Tuesday, December 27, 2011

Buying a Power Supply

The main job of a power supply is to convert the power from your wall from AC (Alternating Current) to DC (Direct Current). Power supplies will advertise what they're rated to handle. A smaller power supply will be more or less then 250 watts. I try to shoot for 550~800 watts. This is normally a pretty safe range. It's best to buy a power supply that can handle a little more than what you're going to make it do. People who buy larger power supplies than this are probably gamers who are using multiple video cards. Video cards use a lot of power depending on what you get. The video card's details should tell you the minimum amount of watts needed.

Check the types of connectors the power supply has. Most motherboards use a 20+4 pin as the main connector. You may also want a few PCI connectors for video cards. A small video card won't need any connectors because the motherboard can supply all the power it needs. The larger the video card gets, the more PCI connectors they'll need. A huge video card may need up to two 6+2 pin connectors. A video card may say it needs a 6 pin connector. A 6 pin or a 6+2 pin will work for this. 12 volt rails are there to provide a dedicated power supply to the CPU. Some other cords it should come with are SATA connectors (to power the CD drive and hard drive) and some peripheral connectors.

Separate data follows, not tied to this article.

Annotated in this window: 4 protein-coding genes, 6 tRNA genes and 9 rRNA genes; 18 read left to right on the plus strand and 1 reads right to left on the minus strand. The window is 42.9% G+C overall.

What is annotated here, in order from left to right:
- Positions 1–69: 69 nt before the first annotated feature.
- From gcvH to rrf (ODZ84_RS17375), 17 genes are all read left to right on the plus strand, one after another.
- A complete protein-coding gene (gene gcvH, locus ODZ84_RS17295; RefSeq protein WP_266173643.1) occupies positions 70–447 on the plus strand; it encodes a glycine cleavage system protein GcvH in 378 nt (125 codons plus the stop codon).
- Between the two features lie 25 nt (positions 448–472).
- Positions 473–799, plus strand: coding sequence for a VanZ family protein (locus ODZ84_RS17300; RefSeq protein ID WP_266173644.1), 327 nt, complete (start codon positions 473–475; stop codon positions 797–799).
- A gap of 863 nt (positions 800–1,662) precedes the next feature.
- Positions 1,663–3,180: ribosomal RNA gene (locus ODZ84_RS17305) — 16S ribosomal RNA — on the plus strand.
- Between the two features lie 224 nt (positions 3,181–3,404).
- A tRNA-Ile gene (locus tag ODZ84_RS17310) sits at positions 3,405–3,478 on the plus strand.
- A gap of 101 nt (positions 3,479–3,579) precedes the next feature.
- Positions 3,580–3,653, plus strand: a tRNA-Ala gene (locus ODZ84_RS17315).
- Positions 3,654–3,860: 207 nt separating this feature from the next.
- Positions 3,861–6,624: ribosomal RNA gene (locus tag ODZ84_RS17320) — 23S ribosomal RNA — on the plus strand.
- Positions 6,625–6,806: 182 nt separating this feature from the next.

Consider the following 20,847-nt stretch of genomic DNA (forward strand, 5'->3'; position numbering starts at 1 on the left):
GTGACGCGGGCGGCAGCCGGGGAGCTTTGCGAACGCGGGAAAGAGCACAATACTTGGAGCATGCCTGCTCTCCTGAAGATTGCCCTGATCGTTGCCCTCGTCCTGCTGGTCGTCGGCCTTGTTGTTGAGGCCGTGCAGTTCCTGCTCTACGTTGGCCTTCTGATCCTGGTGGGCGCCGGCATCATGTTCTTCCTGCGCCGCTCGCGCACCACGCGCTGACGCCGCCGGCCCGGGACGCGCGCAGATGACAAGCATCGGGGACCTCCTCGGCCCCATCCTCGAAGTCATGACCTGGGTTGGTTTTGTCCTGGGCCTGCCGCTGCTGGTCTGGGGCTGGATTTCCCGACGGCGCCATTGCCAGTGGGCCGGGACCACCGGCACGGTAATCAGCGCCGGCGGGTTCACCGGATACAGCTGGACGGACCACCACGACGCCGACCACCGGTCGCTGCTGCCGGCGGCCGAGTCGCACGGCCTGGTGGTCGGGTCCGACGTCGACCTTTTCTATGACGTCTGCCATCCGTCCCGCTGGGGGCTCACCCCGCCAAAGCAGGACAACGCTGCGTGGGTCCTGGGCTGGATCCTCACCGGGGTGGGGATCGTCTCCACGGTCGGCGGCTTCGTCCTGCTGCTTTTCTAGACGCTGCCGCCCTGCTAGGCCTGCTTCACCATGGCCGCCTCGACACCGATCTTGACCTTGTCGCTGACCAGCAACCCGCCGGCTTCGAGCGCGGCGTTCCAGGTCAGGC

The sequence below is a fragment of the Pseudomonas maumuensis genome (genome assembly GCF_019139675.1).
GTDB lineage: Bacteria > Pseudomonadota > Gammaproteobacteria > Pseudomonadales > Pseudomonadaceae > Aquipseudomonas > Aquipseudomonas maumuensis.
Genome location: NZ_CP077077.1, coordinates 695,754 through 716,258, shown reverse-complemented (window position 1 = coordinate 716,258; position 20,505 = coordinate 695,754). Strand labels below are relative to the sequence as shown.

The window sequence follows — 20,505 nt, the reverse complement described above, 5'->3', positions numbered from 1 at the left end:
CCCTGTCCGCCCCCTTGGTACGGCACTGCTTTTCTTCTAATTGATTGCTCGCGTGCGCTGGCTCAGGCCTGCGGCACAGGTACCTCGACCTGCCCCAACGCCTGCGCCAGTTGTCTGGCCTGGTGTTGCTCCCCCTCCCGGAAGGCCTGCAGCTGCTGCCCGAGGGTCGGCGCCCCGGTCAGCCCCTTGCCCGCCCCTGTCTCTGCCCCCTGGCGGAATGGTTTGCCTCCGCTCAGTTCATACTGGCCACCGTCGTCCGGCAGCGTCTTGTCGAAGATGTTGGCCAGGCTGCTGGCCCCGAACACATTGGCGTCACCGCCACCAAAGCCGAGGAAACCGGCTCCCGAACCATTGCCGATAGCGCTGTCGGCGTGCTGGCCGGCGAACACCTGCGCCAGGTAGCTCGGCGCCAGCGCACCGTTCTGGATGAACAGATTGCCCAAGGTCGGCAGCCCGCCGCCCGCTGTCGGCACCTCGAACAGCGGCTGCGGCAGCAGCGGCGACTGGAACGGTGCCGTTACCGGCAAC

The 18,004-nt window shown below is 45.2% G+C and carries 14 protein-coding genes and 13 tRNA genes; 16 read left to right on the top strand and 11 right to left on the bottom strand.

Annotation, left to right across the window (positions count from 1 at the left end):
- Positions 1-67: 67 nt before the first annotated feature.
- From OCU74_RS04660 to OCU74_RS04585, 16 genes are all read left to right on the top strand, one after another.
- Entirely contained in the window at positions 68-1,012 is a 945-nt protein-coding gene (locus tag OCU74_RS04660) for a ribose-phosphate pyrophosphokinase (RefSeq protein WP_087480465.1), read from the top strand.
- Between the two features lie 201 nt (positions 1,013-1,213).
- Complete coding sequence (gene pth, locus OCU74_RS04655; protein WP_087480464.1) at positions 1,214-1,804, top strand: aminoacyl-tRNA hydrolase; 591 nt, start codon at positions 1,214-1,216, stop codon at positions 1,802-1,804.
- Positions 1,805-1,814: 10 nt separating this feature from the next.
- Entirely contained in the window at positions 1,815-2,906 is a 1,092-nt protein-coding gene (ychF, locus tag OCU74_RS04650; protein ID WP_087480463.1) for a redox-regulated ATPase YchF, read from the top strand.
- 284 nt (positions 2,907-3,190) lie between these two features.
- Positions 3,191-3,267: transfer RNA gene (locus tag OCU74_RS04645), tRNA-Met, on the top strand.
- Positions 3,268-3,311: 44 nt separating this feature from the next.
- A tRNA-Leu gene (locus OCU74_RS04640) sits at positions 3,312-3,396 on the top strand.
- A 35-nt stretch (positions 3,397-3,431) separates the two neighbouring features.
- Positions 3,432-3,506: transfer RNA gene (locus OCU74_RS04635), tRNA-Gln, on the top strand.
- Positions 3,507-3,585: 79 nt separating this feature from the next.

It a good idea to buy a power supply that is energy efficient certified. Nobody wants to pay for energy that's going to get wasted. Here's a list of the energy efficient standards. Make sure your power supply is at least one of these.
80 Plus = 80% efficient
80 Plus Bronze = 82~85% efficient
80 Plus Silver = 85~88% efficient
80 Plus Gold = 87~90% efficient
80 Plus Platinum  = 89~92% efficient

Another optional convenience is modular cabling. This has no impact on the performance of the PC. Modular cabling lets you choose which cords you want to plug into the power supply. This is much nicer than having all the unused cords looking like a mess inside your computer.

Out of all the parts you buy for your computer, it is most important that you get a reliable power supply. It's one thing if a video card goes bad or an optical drive breaks. If a power supply fails, other parts could go down with it. Always make sure the power supply you buy has a good reputation. I normally pay $60 or more so I can have a power supply that I trust. You can easily find cheaper but it is not worth the risk. These are things to consider when buying a power supply.

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